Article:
Last Updated: 8/1/2022
When you’re deciding which island to live on in Hawaii, Maui will likely cross your radar. Also known as the Valley Isle, Maui is often considered a middle ground between the hustle and bustle of Oahu and the untamed natural beauty of the Big Island.
Maui played host to the first capital city of the Kingdom of Hawaii. King Kamehameha named Lahaina the kingdom’s capital in 1820, although it was moved to Honolulu in 1845. Many celebrities have made Maui their home over the years, including Woody Harrelson, Ram Dass, Willie Nelson, Mick Fleetwood, Charles Lindbergh, Steven Tyler of Aerosmith and many more.
If you’re considering making Maui your home, we’ll show you what you need to know before you make the leap, including some ideas on places to live, work, shop and make the most of your days off.
Where to Live on Maui
Although Maui’s population has more than doubled in the last 40 years, Maui still offers a wide variety of places to live, depending on the lifestyle you’re looking for. Some of our favorite spots include:
- Upcountry, including Pukalani, Makawao and Kula – These towns sit in the foothills of the dormant volcano Haleakala and, as a result, enjoy the cooler temperatures and breezes that result from higher elevations. Although you’ll encounter tourists in the historic town of Makawao as well as others on their way to Haleakala’s summit, you’ll mostly live around locals who are in Maui for the long haul.
- North Shore, including Paia, Haiku and beyond – This section of Maui sports an incredible amount of diversity in a short stretch. If you find yourself in Paia, you’ll enjoy the warm sunshine and the funky atmosphere of a quirky beach town. Drive just a few miles east to Haiku, and you can live right in the heart of Maui’s rainforest, a lush area with plenty of foliage, fed by frequent gentle rains.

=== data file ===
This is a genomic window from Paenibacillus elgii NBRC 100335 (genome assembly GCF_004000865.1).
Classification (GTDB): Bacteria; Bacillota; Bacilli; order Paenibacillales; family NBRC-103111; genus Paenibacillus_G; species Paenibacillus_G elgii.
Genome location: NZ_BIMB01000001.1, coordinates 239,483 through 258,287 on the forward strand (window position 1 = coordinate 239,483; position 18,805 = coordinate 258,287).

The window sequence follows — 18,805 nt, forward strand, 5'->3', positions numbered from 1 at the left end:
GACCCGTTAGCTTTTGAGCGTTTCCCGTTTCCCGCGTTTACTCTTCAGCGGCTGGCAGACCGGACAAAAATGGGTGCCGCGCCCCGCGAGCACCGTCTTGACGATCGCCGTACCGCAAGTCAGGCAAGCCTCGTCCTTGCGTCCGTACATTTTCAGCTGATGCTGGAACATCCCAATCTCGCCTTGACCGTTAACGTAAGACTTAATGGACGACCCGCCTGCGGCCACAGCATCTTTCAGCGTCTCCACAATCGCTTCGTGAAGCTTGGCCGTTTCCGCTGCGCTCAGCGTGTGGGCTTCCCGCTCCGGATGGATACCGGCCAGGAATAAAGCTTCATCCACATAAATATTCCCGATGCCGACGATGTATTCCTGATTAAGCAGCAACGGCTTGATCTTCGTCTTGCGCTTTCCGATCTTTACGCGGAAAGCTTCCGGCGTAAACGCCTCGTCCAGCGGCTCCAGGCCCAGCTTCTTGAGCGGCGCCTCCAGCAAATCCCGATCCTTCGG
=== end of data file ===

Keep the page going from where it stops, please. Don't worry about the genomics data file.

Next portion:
- Wailuku – Just west of Kahului, Maui’s central business district, Wailuku offers traditional apartment building living, quiet housing developments and easy access to all the conveniences Kahului has to offer.
- Lahaina and west Maui – Although Lahaina can feel isolated from the rest of Maui, residents swear by this warm, sunny enclave. You’ll probably need air conditioning year round, but you’ll also enjoy easy access to the town of Lahaina, with all its shops, restaurants and bars.
- Kihei – Popular with single folks, young families and retirees alike, Kihei offers you easy access to Maui’s beautiful south shore beaches as well as the restaurants and bars of Kihei.
Like most of Hawaii, Maui isn’t a cheap place to live, and the increasing prevalence of Airbnb has driven rents higher. However, if you’re patient—and you leverage Craigslist as well as the coconut wireless—you’ll find a place that’s right for you and your family.
Rents vary widely, depending on where you want to live, but use these ranges as a guide:
- 1 BR – $1,200-1,500
- 2 BR – $1,800-2,200
Where to Shop on Maui
Maui features plenty of big box stores like Costco, Walmart, Target, Whole Foods, Home Depot and Lowes, which adds a layer of convenience to island life. Because everything has to be shipped in, stores will occasionally run out of items that seem essential. (Shop for flashlights before hurricane season hits!) However, if you’re willing to stay flexible, you’ll find most of what you need, even if it takes you an extra stop or two.
That being said, we also encourage you to shop local and support our Maui-based businesses. Some of our favorites include:
- The Saturday Upcountry Farmers Market in Kula, which has everything from local produce to vegan ramen to local art, all in one place.